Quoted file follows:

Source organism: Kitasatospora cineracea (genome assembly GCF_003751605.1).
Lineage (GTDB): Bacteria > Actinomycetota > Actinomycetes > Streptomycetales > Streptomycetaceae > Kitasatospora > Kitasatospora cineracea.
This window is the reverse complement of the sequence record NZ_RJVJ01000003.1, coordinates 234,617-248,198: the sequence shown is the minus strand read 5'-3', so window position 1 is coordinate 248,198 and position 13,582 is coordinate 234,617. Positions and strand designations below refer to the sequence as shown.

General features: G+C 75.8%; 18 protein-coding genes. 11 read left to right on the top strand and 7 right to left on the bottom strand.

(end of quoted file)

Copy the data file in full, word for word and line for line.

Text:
Source organism: Kitasatospora cineracea (genome assembly GCF_003751605.1).
Lineage (GTDB): Bacteria > Actinomycetota > Actinomycetes > Streptomycetales > Streptomycetaceae > Kitasatospora > Kitasatospora cineracea.
This window is the reverse complement of the sequence record NZ_RJVJ01000003.1, coordinates 234,617-248,198: the sequence shown is the minus strand read 5'-3', so window position 1 is coordinate 248,198 and position 13,582 is coordinate 234,617. Positions and strand designations below refer to the sequence as shown.

General features: G+C 75.8%; 18 protein-coding genes. 11 read left to right on the top strand and 7 right to left on the bottom strand.